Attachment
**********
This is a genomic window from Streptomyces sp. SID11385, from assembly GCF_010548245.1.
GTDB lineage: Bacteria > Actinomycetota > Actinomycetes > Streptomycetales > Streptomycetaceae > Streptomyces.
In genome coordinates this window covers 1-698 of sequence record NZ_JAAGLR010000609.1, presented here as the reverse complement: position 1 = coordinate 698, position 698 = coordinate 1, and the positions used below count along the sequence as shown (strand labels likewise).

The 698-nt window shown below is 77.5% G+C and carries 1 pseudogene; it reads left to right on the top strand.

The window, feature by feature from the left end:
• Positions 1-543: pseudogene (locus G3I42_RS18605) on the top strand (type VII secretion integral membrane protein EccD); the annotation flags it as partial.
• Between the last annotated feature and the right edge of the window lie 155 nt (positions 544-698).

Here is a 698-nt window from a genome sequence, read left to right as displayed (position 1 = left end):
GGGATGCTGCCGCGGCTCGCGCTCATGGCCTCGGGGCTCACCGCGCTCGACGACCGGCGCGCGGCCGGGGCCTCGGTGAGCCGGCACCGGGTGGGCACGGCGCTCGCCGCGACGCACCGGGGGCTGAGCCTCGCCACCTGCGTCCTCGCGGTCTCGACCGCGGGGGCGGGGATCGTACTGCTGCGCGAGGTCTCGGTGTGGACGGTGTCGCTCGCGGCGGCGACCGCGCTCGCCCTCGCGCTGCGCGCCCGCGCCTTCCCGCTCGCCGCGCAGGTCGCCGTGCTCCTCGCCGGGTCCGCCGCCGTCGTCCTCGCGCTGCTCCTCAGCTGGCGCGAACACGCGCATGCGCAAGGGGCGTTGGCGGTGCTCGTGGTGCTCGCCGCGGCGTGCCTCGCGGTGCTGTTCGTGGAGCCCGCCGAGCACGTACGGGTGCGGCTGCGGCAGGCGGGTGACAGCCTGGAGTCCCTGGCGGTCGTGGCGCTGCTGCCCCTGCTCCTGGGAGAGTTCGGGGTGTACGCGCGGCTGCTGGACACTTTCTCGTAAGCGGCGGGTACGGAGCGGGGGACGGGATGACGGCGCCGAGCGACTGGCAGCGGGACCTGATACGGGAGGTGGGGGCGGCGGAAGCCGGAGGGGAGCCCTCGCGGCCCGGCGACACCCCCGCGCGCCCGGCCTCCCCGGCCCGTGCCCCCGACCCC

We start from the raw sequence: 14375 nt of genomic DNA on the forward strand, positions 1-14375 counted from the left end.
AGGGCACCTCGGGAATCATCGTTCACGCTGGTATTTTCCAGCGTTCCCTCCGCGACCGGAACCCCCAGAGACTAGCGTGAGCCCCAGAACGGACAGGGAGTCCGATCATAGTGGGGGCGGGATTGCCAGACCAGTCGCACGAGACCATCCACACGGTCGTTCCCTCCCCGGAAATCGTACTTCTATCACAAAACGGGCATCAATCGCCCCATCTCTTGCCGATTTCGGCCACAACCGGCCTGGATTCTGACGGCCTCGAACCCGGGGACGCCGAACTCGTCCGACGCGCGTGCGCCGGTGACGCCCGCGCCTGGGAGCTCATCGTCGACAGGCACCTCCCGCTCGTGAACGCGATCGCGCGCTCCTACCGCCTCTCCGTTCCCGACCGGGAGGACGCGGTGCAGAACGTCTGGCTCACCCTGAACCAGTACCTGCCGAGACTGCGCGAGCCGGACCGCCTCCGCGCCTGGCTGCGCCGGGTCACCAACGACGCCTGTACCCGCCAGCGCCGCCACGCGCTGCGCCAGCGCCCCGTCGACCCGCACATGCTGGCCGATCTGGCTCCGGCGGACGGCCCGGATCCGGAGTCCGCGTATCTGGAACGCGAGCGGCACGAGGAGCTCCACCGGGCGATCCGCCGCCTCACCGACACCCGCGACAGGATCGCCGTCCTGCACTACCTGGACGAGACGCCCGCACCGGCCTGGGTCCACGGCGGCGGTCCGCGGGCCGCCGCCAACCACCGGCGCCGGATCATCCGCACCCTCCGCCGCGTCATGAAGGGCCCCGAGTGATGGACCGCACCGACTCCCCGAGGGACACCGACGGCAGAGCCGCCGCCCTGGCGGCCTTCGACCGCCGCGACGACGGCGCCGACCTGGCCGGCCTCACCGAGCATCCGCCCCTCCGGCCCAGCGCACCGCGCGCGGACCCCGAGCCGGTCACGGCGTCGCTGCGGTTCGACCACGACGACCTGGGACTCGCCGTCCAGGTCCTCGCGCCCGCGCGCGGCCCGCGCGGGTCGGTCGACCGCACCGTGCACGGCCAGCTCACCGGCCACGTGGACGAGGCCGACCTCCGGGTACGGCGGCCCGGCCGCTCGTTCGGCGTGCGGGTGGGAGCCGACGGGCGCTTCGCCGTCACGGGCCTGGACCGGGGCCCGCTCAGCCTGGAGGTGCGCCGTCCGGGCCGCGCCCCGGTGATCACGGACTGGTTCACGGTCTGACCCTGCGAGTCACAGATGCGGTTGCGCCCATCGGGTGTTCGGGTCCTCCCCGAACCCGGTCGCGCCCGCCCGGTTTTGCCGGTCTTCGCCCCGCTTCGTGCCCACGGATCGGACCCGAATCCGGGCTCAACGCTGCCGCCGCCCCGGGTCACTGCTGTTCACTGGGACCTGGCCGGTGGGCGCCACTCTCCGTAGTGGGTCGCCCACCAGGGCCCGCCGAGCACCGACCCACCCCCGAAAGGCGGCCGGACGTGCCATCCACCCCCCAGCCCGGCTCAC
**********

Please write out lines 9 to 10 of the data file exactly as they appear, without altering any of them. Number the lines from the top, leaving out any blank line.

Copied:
GGGATGCTGCCGCGGCTCGCGCTCATGGCCTCGGGGCTCACCGCGCTCGACGACCGGCGCGCGGCCGGGGCCTCGGTGAGCCGGCACCGGGTGGGCACGGCGCTCGCCGCGACGCACCGGGGGCTGAGCCTCGCCACCTGCGTCCTCGCGGTCTCGACCGCGGGGGCGGGGATCGTACTGCTGCGCGAGGTCTCGGTGTGGACGGTGTCGCTCGCGGCGGCGACCGCGCTCGCCCTCGCGCTGCGCGCCCGCGCCTTCCCGCTCGCCGCGCAGGTCGCCGTGCTCCTCGCCGGGTCCGCCGCCGTCGTCCTCGCGCTGCTCCTCAGCTGGCGCGAACACGCGCATGCGCAAGGGGCGTTGGCGGTGCTCGTGGTGCTCGCCGCGGCGTGCCTCGCGGTGCTGTTCGTGGAGCCCGCCGAGCACGTACGGGTGCGGCTGCGGCAGGCGGGTGACAGCCTGGAGTCCCTGGCGGTCGTGGCGCTGCTGCCCCTGCTCCTGGGAGAGTTCGGGGTGTACGCGCGGCTGCTGGACACTTTCTCGTAAGCGGCGGGTACGGAGCGGGGGACGGGATGACGGCGCCGAGCGACTGGCAGCGGGACCTGATACGGGAGGTGGGGGCGGCGGAAGCCGGAGGGGAGCCCTCGCGGCCCGGCGACACCCCCGCGCGCCCGGCCTCCCCGGCCCGTGCCCCCGACCCC

We start from the raw sequence: 14375 nt of genomic DNA on the forward strand, positions 1-14375 counted from the left end.